Why Expendable - Spending time as a healthy scratch lately suggests he's not a roster lock. Was a key in shootouts but not many games go to shootouts any more. As a pending RFA, he's in line for another raise and with an excess of bottom-six forwards, the Flames may wish to go another direction and open a spot for a younger prospect on a cheaper, entry-level deal.


5. RW Josh Jooris

Age -  25
Status - Pending RFA. On a 1Y/$975K deal.
Trade Possibility - 20%

Why Coveted - While regular playing time has been elusive, Jooris has shown he can be a versatile bottom-six player, who can play wing or centre, kill penalties and can be an effective energy guy. He's at his best when he gets in fast on the forecheck, is physical and plays with an edge. He also has good speed that often can lead to scoring chances.

Why Expendable - The frequency he's been in and out of the line-up suggests he's not on great terms with the coach. Plus he's due for a new contract and last year's was a lengthy negotiation. That said, with so few right shots on this team and with Granlund departed opening up a spot at centre, a deal is probably unlikely.


6. D Tyler Wotherspoon

Age - 22 (turns 23 on March 12)
Status - Pending RFA. Final season of his 3Y entry-level contract.
Trade Possibility - 15%

Why Coveted - As a second round pick that has put in plenty of time in the AHL, he could be an affordable third pairing/depth defenceman for a team up against the cap. Plus, he's still got upside being only 22 years old. A fresh start in a new organization might be the tonic necessary to rejuvenate a once-promising career.

Why Expendable - Not long ago, it seemed as if he had been passed on the Flames depth chart. Brett Kulak beat him out to open the season in Calgary and Jakub Nakladal was the first D called up after the Dennis Wideman suspension. With more young D coming in Rasmus Andersson, Brandon Hickey and Oliver Kylington, the blue-line has become an organizational strength and Wotherspoon could be leveraged to help the team address a different need.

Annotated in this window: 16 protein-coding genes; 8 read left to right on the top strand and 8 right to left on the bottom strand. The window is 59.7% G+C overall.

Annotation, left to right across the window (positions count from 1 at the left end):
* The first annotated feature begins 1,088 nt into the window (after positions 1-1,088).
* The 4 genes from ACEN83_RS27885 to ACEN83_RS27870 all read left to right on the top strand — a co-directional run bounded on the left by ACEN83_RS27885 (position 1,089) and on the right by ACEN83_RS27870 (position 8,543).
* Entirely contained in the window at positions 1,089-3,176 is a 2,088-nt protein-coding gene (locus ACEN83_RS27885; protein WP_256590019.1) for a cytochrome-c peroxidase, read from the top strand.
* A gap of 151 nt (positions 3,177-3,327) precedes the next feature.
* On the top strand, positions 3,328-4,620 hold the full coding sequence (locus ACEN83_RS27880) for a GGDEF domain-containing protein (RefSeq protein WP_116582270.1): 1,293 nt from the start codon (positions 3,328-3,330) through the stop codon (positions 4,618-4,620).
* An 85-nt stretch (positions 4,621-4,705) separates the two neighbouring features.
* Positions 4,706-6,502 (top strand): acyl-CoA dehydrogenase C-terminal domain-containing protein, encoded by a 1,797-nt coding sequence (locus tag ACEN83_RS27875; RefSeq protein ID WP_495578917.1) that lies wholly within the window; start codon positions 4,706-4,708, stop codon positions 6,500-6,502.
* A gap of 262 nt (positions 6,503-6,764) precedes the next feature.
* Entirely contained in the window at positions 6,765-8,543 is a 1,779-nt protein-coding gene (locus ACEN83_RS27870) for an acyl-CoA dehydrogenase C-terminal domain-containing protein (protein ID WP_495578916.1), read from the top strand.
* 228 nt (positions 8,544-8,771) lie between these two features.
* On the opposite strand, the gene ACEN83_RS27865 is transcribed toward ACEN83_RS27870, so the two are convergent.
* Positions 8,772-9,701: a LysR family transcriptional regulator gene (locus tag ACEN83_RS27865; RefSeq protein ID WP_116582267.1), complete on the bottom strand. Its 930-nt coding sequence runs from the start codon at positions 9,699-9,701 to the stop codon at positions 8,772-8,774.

7. LW Brandon Bollig

Age -  29
Status - In second year of 3Y/$3.75M deal.
Trade Possibility - 10%

Why Coveted - He is not an everyday player but he does play his best hockey against big, playoff-like teams. One of those 'good in the room' types, he could be a useful depth guy for a Western Conference team looking to increase its size and bring in a veteran presence at forward. Also attractive is his playoff experience from both last year and his time in Chicago. One year left on his deal could be viewed as attractive although that might also be a deterrent.

Why Expendable - He has been a frequent scratch this season. Micheal Ferland, who is six years younger, has the potential to play that same physical role but also while contributing way more skill. He won't be around when Calgary is ready to be a playoff contender so moving on from him makes sense if the Flames can find a taker -- even if it means retaining some salary if necessary. I'm just skeptical there will be any offers.


8. C Mikael Backlund

Age - 26
Status - In first year of a 3Y/$10.7M deal
Trade Possibility - 5%

Why Coveted - He's a dependable centre currently playing some of the best hockey of his career. While very good in a defensive role, his offensive abilities are underappreciated. Always a darling of the advanced stats crowd for the positive impact he has on possession, that hasn't often translated into goals as he scored just five times in the first 50 games. But with six in his last nine games, now everyone is seeing and appreciating Backlund's two-way game.

Why Expendable - With holes elsewhere in the line-up, can the Flames afford to have Backlund at centre when they already have Sean Monahan and Sam Bennett, now that he's moved there. Remembering that you have to give up something to get something, Backlund might be that player Calgary needs to reluctantly part with in order to help land that bona fide No. 1 goalie or top line right winger. However, should such a trade happen, this is one that would likely occur in the off-season.


Others:
  • Jonas Hiller - If you could get a late a pick from a team looking for veteran goalie insurance, you do it and call up Kevin Poulin. 
  • Deryk Engelland - His salary will scare teams off but if a team is willing to absorb that final year, he would bring veteran leadership, a physical presence and servicable depth to a blueline.